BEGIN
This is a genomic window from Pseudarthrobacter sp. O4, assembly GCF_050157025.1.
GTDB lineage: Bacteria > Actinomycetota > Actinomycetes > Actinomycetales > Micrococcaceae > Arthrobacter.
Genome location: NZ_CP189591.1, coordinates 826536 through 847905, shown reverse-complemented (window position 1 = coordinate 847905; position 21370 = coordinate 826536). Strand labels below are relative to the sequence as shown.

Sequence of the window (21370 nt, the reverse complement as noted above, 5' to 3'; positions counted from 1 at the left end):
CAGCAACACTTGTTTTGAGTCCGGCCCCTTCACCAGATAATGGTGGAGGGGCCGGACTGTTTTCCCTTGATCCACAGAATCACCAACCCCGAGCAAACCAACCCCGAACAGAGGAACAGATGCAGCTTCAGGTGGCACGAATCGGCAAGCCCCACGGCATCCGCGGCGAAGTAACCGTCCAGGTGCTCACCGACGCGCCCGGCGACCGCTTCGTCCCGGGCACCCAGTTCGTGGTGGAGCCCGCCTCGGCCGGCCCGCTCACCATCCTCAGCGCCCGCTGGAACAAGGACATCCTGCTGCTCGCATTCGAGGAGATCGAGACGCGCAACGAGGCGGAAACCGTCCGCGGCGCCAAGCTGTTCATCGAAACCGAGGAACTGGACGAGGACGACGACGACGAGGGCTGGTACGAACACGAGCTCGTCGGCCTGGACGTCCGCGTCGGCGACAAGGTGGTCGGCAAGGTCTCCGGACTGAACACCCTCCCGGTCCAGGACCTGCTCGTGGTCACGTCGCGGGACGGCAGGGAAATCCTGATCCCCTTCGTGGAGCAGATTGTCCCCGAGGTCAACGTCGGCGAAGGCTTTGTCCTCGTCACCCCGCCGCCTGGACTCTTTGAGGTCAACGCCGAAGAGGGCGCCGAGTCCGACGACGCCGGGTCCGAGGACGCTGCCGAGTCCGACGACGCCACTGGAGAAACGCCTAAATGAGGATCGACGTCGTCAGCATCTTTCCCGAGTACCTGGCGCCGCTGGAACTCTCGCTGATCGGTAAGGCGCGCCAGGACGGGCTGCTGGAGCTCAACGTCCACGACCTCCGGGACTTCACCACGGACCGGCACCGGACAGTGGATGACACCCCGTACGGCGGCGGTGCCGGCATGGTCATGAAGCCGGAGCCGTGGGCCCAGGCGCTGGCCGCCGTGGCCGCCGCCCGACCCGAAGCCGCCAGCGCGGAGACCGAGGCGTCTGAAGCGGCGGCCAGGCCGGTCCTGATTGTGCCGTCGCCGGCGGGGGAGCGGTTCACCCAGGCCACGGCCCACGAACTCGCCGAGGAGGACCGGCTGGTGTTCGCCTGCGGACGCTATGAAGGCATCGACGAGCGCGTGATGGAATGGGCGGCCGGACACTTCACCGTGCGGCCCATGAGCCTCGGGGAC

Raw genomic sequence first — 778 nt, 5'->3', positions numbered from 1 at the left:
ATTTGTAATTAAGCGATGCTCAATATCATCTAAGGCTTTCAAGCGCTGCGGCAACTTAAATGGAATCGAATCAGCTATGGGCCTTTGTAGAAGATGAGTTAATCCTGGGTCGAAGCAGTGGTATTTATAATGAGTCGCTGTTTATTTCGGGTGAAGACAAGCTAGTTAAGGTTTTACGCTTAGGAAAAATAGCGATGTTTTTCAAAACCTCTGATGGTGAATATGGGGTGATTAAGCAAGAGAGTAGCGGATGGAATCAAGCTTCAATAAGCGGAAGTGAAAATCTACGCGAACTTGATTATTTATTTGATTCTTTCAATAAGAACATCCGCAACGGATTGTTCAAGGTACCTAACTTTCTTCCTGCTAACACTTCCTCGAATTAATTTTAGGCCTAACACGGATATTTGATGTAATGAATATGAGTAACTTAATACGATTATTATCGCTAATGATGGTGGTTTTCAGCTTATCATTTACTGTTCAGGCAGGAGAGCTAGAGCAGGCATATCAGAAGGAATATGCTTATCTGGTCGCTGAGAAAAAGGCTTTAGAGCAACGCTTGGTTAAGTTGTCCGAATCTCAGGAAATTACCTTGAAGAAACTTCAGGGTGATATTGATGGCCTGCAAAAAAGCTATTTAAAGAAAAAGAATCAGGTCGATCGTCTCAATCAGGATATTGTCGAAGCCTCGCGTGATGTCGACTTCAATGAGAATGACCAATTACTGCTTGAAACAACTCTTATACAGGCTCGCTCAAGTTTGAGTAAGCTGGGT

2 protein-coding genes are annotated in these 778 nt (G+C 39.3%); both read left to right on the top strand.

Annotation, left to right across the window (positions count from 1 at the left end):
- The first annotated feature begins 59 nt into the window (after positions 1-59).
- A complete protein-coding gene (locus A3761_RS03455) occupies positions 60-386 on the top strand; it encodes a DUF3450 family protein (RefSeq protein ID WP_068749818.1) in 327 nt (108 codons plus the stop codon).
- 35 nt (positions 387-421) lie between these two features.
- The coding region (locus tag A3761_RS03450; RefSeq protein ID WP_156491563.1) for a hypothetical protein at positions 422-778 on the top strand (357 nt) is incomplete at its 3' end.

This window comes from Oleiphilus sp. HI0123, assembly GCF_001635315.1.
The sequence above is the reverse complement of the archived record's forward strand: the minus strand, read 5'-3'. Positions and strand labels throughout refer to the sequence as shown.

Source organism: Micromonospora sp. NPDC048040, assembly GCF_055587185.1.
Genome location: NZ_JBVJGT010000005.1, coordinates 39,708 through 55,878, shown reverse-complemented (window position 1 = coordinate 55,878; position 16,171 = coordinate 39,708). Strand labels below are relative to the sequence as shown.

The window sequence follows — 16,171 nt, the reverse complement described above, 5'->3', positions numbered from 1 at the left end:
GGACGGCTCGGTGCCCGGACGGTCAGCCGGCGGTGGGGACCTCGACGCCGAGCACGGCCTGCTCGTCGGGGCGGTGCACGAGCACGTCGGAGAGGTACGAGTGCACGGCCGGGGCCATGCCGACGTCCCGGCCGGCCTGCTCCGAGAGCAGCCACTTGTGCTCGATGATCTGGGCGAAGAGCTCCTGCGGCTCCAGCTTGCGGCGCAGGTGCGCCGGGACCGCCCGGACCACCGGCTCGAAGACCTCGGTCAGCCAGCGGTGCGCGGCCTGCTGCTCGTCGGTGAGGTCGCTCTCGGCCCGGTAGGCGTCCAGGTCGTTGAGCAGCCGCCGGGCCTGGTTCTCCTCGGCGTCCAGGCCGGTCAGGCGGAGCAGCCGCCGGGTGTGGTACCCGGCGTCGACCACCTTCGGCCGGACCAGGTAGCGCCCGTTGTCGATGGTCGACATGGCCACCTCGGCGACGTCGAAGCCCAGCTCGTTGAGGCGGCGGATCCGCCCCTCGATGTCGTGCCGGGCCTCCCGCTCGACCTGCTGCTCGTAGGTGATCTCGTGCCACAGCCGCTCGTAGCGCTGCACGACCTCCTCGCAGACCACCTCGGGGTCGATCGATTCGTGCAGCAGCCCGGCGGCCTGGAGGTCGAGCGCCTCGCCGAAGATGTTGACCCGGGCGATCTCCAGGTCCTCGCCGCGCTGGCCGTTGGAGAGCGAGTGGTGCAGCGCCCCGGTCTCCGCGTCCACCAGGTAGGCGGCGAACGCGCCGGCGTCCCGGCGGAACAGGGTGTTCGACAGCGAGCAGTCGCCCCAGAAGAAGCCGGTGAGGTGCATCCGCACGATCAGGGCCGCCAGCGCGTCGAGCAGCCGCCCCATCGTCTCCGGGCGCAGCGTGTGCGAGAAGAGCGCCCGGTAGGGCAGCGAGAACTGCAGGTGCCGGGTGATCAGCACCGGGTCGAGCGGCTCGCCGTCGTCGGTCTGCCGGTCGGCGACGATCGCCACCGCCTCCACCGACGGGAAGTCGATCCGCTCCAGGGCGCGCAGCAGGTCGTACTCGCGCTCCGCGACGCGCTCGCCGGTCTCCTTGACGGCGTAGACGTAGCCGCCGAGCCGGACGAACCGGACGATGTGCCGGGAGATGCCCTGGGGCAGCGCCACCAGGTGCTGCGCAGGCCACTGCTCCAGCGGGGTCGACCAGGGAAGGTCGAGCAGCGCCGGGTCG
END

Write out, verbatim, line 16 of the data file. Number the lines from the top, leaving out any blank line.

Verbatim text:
Source organism: Micromonospora sp. NPDC048040, assembly GCF_055587185.1.